How many solar panels do you need to power your home?



Stephen Shankland/CNET

At an average cost of $20,000 per system, residential solar panels are a large funding for most owners. If you’re enthusiastic about going solar, you’ll most likely have fairly a number of questions on it, together with how many solar panels you’ll need to power your property. 

In normal, the typical solar system for a house consists of 20-25 panels, however the precise quantity you’ll need will depend upon quite a few elements, together with the place you stay, how a lot vitality you usually use, and the way a lot power your panels can generate. 

It may appear to be loads to think about, but it surely’s fairly easy when you break it down. Let’s have a look at three key elements that decide how many solar panels you need to power your home, in addition to an instance of how to calculate the scale of your system. 

Read extra: 5 things to consider before you buy solar panels

Average vitality utilization

Understanding how a lot electrical energy you use in a mean yr, month and day is vital to estimating the variety of solar panels you need. Energy utilization can fluctuate fairly a bit, relying on the variety of folks in your family, in addition to how many home equipment you have and the way usually you use them. 

Check final yr’s vitality payments to learn the way a lot electrical energy you use over the course of all 4 seasons (trace: it is measured in kilowatt-hours or kWh). Once you have that quantity, you’ll know the way a lot solar power you need to generate to cowl your wants. For reference, the typical American dwelling makes use of 10,649 kWh per year. That’s simply over 29 kWh per day.


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Solar panel output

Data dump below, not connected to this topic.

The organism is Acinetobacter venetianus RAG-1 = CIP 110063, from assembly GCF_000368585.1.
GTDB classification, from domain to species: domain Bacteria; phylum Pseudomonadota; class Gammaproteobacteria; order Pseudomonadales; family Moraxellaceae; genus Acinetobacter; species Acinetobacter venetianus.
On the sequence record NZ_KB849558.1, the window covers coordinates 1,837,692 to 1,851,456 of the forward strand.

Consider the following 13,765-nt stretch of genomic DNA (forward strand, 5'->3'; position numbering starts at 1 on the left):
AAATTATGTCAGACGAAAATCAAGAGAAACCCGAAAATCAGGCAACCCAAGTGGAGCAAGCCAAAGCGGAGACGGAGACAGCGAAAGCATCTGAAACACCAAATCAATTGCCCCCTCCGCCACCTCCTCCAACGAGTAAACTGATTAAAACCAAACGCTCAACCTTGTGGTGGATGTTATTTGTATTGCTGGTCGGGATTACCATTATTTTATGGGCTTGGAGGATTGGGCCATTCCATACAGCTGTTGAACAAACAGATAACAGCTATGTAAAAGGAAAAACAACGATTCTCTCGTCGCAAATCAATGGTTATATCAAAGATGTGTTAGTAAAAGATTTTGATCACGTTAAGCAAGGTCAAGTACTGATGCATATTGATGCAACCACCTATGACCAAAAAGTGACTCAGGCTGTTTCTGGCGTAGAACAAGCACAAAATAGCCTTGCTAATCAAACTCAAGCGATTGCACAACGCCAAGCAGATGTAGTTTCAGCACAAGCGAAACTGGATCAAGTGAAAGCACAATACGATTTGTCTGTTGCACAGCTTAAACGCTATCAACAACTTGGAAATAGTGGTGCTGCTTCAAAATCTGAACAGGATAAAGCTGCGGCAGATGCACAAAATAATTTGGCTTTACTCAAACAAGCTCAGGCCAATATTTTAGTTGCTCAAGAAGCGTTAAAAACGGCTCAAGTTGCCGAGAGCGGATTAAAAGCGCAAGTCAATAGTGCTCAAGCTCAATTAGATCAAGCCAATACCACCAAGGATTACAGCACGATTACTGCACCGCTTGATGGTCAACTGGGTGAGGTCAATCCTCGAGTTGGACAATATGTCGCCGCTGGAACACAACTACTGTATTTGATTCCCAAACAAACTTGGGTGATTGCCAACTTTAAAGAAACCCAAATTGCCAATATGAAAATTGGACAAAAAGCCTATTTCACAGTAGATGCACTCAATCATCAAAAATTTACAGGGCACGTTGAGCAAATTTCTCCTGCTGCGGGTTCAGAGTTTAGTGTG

Individual solar panels are capable of producing a certain amount of energy, depending on the conditions at your home (including how much sunlight you receive and how much shade covers your roof). This number is called a power rating and is measured in watts, with a typical panel generating between 250-400 watts of power. For example, you might purchase a solar panel with a listed output of 325W. You’ll need to multiply the panel’s wattage by how many hours of sun you get every day to understand how much energy it will produce (more on that in the next section).

If you don’t have much space, you might want to invest in solar panels with higher power ratings since they’re equipped to generate more energy per panel. Unfortunately, they’re also more expensive, so bear that in mind if the solar budget for your home is tight.

Sunshine at your home

Your physical location is a key factor that impacts the efficiency of your home solar panels. As you might expect, solar systems are best suited for sunny areas — which is why solar is incredibly popular in states like California and Arizona. With more sunshine, each of your individual solar panels will generate more power. For our calculations, we’ll assume that you get four hours of sunshine per day.

Of course, the location of your home isn’t something that you can change, but it’s still important to recognize that your region plays a role in how well solar will work for you. In short, your panels will operate at maximum capacity when they can absorb the most possible sunlight.

But this isn’t just about where you live — it’s also about how your particular property is laid out and how much sunlight reaches your roof. For instance, if you have tall trees that create shade over your roof, your solar panels won’t produce as much power as if they were under clear skies.

Putting it all together

With those variables in mind, we can roughly estimate the number of solar panels for home that you’ll need. In this example, we’ll use the average annual energy consumption, solar panel wattage and hours of sunlight that we mentioned earlier.

Let’s say that your property receives four hours of sunshine each day, and you’re purchasing 325W solar panels. In that case, each panel can generate 1,300 watt-hours per day (or 1.3 kWh). Assuming that your energy usage is in line with the average of 29 kWh per day, you’d need 23 325W panels to create enough electricity for your home.

Key points to keep in mind

Although the upfront costs of a residential solar system might seem high, there are a few ways to save money on your investment. For instance, the federal government provides a tax credit on new solar installations, and many state and local governments offer rebates or incentive programs. Alternatively, if you can’t afford to purchase your panels, you can choose to rent them (but you won’t qualify for tax credits and incentives).

Figuring out the number of solar panels you need is only part of the equation. Learn more about the benefits and costs of home solar from CNET: 



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